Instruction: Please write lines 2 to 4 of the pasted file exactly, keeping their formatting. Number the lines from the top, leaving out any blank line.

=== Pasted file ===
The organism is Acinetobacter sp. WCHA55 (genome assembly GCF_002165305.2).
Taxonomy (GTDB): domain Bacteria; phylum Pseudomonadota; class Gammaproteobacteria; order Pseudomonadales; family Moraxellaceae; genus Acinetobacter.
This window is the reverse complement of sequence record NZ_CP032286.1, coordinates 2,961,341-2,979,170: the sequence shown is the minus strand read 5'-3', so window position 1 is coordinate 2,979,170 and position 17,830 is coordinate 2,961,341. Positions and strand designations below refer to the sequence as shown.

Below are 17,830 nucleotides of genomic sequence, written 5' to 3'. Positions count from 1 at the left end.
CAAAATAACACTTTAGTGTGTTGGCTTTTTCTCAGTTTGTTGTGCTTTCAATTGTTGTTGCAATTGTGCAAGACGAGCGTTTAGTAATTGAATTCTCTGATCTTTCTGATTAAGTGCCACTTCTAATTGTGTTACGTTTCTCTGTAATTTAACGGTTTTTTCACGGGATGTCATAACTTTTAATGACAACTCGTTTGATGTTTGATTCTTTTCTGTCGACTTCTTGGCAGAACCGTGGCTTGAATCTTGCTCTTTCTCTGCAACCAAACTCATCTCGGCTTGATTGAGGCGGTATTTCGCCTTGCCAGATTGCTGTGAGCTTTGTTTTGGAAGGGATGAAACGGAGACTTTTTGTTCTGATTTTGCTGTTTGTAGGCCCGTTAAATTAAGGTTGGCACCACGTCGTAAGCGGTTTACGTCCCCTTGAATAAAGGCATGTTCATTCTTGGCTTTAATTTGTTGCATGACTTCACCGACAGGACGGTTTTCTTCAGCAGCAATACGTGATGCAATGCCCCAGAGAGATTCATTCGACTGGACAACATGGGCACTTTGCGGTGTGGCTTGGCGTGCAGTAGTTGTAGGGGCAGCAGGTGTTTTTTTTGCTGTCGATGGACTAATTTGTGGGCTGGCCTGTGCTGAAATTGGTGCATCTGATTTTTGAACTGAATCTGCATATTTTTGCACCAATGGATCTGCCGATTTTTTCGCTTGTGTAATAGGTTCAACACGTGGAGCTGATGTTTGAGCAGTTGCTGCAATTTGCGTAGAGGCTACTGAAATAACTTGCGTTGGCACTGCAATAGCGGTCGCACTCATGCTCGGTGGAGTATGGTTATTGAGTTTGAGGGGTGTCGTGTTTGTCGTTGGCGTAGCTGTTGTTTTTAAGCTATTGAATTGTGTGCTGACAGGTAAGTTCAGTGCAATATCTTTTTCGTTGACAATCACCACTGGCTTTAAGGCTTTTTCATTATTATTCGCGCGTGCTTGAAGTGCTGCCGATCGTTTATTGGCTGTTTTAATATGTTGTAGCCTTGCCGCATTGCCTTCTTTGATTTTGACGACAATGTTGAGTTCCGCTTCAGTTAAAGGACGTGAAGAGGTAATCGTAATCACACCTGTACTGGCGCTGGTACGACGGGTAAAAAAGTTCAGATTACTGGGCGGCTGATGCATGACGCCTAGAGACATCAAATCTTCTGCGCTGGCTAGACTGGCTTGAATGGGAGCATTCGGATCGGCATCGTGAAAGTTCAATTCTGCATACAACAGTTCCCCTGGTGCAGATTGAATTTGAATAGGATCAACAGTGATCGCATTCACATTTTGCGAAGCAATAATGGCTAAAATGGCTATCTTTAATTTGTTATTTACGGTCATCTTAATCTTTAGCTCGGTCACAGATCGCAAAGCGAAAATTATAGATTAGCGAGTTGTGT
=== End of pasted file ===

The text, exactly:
Taxonomy (GTDB): domain Bacteria; phylum Pseudomonadota; class Gammaproteobacteria; order Pseudomonadales; family Moraxellaceae; genus Acinetobacter.
This window is the reverse complement of sequence record NZ_CP032286.1, coordinates 2,961,341-2,979,170: the sequence shown is the minus strand read 5'-3', so window position 1 is coordinate 2,979,170 and position 17,830 is coordinate 2,961,341. Positions and strand designations below refer to the sequence as shown.

Below are 17,830 nucleotides of genomic sequence, written 5' to 3'. Positions count from 1 at the left end.